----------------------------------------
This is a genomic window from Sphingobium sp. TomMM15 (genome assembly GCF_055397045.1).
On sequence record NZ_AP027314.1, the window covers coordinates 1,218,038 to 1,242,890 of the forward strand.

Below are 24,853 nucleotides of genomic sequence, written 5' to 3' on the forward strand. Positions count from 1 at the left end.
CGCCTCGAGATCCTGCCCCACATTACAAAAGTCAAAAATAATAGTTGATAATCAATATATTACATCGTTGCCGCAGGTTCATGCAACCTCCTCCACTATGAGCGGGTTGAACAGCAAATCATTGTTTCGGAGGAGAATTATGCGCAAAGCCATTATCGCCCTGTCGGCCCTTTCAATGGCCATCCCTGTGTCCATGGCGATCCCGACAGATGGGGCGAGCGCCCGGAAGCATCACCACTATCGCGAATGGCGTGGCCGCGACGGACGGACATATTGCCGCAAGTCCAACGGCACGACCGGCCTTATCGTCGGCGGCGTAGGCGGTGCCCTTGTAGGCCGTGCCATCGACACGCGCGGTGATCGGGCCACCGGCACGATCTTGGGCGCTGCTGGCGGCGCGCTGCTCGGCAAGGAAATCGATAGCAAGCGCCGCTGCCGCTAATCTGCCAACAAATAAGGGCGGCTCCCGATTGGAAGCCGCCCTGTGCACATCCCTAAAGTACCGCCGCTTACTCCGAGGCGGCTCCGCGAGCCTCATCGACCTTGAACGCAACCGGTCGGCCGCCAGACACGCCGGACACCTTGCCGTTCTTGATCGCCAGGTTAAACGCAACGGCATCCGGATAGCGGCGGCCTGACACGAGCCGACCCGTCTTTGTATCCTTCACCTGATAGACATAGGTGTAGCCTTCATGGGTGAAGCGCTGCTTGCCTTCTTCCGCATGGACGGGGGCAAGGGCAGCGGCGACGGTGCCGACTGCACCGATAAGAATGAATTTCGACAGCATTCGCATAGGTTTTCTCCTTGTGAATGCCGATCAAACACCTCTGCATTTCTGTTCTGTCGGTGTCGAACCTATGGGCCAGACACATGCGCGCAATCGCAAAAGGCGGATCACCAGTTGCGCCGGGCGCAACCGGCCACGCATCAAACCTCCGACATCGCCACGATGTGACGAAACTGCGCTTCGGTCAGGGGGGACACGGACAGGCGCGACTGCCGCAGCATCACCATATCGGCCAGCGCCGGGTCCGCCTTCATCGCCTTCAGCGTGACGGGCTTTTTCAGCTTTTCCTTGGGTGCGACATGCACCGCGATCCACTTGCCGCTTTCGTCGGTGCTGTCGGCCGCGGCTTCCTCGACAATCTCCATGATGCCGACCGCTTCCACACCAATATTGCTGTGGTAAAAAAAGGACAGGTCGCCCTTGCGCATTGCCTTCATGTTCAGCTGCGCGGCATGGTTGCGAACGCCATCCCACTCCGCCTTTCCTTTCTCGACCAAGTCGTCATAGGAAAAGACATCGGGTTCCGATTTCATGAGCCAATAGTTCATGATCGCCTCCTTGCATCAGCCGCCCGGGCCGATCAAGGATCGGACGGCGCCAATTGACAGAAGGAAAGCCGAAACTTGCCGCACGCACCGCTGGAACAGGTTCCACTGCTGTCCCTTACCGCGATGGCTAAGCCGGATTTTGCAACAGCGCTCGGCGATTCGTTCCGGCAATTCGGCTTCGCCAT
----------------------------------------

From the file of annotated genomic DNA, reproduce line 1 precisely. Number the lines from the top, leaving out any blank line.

This is a genomic window from Sphingobium sp. TomMM15 (genome assembly GCF_055397045.1).